On a point of order, Mr Speaker. You will no doubt be aware that on Friday the Independent Police Complaints Commission announced that it would not be investigating the allegations of serious misconduct against South Yorkshire police regarding the events at the Orgreave coking plant in 1984 and suggested that doing so would require a Hillsborough-style public inquiry. In response, the Home Secretary made a statement to the media but not to Parliament. Given that the victims of Orgreave have been waiting for more than two years for this decision from the IPCC, is there any way you can encourage the Home Secretary to make a statement to this House and can you give guidance on how else I can raise this issue with the Government as a matter of urgency?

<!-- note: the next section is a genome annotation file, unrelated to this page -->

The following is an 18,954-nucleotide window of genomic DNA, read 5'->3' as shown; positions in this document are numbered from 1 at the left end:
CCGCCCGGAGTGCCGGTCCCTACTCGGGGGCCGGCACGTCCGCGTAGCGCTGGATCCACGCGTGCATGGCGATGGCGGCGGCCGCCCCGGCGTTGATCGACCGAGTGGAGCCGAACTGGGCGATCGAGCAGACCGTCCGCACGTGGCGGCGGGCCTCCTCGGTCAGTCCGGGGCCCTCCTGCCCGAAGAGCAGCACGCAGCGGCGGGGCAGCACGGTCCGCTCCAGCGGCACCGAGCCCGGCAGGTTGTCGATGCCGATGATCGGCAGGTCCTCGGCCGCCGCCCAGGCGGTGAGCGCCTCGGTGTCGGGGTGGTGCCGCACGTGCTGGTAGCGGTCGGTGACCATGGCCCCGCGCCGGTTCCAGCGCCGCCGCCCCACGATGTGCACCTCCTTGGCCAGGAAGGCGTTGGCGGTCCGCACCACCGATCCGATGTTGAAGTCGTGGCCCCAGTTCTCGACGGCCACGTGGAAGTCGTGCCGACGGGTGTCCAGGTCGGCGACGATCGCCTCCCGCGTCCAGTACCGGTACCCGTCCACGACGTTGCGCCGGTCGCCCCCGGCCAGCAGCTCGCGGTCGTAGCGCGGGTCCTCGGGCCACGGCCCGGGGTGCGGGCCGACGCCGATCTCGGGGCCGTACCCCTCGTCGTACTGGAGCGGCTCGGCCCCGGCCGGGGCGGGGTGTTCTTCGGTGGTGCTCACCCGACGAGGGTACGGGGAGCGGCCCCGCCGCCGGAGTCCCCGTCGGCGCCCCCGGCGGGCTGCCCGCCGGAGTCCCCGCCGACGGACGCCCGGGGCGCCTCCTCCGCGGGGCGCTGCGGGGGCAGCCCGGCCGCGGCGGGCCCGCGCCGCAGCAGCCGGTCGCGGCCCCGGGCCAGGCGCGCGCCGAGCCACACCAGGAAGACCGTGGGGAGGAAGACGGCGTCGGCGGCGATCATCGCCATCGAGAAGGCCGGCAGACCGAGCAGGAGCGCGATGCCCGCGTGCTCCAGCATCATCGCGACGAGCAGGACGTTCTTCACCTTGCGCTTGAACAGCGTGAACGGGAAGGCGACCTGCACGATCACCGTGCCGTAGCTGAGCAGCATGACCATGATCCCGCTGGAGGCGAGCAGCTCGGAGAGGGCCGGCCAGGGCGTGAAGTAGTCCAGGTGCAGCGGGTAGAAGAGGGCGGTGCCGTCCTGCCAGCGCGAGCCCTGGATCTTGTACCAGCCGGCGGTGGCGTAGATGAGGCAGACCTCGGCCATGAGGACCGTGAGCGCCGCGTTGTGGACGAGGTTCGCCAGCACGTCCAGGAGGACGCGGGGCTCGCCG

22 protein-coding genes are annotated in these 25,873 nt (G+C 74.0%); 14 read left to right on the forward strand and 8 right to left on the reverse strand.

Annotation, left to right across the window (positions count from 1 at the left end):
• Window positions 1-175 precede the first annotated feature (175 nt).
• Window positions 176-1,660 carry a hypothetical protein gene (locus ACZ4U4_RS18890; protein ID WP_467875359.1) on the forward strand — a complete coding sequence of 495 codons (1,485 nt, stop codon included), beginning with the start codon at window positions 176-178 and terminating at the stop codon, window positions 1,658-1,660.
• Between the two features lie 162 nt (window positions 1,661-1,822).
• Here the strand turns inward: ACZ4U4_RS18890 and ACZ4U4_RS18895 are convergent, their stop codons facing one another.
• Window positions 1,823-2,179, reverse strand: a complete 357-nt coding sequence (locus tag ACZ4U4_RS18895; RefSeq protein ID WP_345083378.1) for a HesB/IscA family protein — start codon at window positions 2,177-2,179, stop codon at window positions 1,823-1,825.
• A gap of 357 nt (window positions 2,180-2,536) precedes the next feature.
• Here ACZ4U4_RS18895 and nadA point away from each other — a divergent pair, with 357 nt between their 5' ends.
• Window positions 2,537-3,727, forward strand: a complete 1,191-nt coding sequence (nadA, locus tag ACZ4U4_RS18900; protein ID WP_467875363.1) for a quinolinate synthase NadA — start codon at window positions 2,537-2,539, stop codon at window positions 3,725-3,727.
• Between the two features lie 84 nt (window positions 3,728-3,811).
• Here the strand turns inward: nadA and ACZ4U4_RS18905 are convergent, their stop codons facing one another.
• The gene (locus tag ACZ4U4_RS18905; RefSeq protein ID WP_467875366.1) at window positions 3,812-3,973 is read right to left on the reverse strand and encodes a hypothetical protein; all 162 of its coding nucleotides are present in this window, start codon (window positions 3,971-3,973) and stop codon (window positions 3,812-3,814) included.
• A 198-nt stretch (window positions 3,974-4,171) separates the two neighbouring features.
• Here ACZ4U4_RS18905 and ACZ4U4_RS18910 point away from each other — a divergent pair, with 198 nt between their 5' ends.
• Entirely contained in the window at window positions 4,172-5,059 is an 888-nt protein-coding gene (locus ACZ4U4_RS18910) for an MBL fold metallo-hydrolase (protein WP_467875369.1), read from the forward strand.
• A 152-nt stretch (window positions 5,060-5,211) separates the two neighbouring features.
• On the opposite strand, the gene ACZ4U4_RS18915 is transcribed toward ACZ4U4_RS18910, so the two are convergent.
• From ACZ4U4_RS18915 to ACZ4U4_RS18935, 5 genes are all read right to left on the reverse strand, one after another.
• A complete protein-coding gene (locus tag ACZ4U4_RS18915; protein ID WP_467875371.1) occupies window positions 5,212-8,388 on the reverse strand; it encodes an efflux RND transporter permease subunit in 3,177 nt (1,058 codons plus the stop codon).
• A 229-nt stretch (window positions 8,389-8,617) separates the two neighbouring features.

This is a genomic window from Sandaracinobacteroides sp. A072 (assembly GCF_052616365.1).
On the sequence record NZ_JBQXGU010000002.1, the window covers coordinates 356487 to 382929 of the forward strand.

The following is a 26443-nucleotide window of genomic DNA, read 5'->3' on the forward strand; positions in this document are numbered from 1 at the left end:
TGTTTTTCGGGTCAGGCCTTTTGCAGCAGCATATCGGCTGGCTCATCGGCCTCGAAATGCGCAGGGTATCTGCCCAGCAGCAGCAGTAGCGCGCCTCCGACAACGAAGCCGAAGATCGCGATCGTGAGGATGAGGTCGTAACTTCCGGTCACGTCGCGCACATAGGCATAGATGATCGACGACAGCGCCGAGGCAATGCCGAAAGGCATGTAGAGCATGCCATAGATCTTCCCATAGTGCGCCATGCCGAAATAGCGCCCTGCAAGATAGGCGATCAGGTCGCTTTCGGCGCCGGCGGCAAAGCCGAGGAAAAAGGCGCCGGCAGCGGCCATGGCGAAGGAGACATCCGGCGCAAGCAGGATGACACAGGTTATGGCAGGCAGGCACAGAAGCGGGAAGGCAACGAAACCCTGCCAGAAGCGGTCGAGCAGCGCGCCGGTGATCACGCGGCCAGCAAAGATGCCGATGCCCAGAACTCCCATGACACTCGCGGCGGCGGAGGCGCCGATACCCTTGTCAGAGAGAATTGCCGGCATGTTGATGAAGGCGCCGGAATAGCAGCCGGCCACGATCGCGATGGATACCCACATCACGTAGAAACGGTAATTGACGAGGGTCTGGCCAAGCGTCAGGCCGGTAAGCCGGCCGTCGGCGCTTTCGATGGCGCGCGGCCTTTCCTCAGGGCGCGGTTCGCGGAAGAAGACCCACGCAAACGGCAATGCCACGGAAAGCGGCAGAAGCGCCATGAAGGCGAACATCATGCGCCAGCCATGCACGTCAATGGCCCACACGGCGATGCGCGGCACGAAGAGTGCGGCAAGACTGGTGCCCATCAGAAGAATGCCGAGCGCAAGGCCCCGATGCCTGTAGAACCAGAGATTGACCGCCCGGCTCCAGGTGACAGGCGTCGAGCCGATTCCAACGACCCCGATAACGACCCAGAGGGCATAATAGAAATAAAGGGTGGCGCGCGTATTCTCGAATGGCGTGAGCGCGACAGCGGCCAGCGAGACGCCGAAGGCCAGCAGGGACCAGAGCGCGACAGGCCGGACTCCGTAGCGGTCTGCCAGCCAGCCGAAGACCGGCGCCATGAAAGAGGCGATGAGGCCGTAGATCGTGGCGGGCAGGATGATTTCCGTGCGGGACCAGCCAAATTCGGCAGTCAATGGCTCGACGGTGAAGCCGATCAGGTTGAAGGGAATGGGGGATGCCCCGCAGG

Yes. I am grateful to the hon. Lady for her point of order, and I congratulate her on her ingenuity in raising a point of order so early in her tenure. The question of whether a Minister chooses to make a statement is a matter for the Minister, not for me. That said, her remarks are on the record and will have been heard by those on the Treasury Bench. In response to her specific inquiry about advice about what mechanism she might use to highlight this matter, I would suggest that she goes to the Table Office. There are debates that can be had that would enable her to highlight the matter not just momentarily but very fully. I feel sure that she would be encouraged and supported by a number of her colleagues in so doing. I should say that the Table Office is a friendly place for Members and I encourage them to use it, just as they would want to use the Library. They will not find it unprofitable.